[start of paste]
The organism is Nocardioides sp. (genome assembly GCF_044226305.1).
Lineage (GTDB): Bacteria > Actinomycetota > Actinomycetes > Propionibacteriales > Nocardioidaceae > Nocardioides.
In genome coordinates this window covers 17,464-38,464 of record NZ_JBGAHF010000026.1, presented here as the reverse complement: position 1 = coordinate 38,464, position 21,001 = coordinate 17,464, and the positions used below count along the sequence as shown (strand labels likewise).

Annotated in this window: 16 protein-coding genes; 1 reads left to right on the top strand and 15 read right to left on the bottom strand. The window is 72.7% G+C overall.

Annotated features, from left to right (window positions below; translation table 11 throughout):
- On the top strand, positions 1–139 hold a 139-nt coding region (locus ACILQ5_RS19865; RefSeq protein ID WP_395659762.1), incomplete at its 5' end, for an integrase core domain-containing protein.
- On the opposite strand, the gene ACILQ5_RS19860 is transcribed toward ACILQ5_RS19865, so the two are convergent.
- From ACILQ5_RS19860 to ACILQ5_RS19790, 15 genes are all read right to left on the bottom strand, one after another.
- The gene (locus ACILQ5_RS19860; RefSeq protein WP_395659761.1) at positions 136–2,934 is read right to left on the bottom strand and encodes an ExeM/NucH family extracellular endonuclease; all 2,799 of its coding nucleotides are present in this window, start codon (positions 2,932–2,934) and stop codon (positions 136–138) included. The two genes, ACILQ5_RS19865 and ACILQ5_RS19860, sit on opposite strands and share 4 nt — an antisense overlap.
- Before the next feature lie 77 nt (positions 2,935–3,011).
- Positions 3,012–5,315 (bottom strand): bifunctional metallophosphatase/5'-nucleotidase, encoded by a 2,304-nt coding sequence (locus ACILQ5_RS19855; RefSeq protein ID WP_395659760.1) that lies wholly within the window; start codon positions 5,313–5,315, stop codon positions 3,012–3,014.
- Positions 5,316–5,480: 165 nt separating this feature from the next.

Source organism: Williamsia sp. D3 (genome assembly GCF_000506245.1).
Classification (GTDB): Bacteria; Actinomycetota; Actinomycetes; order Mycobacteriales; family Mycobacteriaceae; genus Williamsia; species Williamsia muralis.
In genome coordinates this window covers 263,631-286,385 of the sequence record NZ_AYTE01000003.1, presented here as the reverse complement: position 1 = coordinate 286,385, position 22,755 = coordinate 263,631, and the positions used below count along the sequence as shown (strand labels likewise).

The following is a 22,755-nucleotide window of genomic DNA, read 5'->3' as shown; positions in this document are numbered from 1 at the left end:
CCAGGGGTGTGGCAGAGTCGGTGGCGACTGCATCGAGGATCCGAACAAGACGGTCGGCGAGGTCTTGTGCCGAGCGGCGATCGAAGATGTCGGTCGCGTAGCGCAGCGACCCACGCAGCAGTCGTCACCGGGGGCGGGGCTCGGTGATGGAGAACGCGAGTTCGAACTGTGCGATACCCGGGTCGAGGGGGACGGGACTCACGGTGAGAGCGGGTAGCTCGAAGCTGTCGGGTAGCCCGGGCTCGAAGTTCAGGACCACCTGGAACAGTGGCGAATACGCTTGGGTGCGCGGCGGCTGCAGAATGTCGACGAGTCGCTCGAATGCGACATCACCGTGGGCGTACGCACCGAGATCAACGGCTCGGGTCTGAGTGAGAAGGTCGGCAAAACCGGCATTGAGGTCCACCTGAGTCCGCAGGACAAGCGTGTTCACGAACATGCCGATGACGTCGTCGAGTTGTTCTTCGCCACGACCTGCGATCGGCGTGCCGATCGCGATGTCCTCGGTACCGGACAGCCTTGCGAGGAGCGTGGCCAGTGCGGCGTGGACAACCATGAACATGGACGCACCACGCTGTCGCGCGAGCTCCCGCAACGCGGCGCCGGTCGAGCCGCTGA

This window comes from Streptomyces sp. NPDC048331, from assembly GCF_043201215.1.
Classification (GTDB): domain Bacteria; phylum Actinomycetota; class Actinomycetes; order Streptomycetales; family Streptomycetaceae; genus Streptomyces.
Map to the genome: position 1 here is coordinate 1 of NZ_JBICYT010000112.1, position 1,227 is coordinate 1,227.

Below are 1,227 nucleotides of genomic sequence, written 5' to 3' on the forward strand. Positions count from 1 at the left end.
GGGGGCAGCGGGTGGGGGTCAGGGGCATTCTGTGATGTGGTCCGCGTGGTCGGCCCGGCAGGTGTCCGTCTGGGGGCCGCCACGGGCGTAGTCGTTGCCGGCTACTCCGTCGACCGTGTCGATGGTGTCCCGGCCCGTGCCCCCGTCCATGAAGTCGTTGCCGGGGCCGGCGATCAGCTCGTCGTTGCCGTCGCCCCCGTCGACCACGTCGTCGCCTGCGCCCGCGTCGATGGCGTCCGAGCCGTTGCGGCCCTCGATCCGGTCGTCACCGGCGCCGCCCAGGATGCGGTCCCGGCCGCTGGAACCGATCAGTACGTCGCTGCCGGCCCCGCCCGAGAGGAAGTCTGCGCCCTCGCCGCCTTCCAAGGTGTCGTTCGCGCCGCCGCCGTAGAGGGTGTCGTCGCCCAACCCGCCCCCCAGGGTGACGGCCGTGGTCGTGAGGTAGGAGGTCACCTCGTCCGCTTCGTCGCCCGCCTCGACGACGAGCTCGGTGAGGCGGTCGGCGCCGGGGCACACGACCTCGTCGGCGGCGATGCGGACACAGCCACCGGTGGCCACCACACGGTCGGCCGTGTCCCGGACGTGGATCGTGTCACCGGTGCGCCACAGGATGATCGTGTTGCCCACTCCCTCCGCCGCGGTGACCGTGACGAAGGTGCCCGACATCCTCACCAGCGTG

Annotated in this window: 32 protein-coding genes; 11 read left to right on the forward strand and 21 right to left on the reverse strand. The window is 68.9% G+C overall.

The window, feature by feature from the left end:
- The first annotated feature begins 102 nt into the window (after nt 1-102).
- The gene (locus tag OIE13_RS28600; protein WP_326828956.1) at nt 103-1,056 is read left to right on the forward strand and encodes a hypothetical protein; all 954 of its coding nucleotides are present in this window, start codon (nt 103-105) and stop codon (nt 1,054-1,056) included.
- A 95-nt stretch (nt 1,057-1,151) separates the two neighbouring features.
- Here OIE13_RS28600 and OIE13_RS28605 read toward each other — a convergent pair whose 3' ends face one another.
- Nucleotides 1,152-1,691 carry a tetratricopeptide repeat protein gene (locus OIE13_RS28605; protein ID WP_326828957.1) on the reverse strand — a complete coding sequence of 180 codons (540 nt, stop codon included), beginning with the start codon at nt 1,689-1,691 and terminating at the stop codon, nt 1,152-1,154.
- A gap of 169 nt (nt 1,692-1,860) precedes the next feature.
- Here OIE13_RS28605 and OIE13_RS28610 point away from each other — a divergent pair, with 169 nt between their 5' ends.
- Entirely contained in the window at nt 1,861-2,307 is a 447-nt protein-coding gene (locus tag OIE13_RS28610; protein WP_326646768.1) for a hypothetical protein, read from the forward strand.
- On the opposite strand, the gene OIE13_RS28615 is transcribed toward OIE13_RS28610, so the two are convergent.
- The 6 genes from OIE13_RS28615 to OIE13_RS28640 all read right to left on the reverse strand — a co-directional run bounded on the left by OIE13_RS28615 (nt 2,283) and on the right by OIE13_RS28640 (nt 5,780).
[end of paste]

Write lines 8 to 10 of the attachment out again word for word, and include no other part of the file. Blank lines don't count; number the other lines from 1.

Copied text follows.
- From ACILQ5_RS19860 to ACILQ5_RS19790, 15 genes are all read right to left on the bottom strand, one after another.
- The gene (locus ACILQ5_RS19860; RefSeq protein WP_395659761.1) at positions 136–2,934 is read right to left on the bottom strand and encodes an ExeM/NucH family extracellular endonuclease; all 2,799 of its coding nucleotides are present in this window, start codon (positions 2,932–2,934) and stop codon (positions 136–138) included. The two genes, ACILQ5_RS19865 and ACILQ5_RS19860, sit on opposite strands and share 4 nt — an antisense overlap.
- Before the next feature lie 77 nt (positions 2,935–3,011).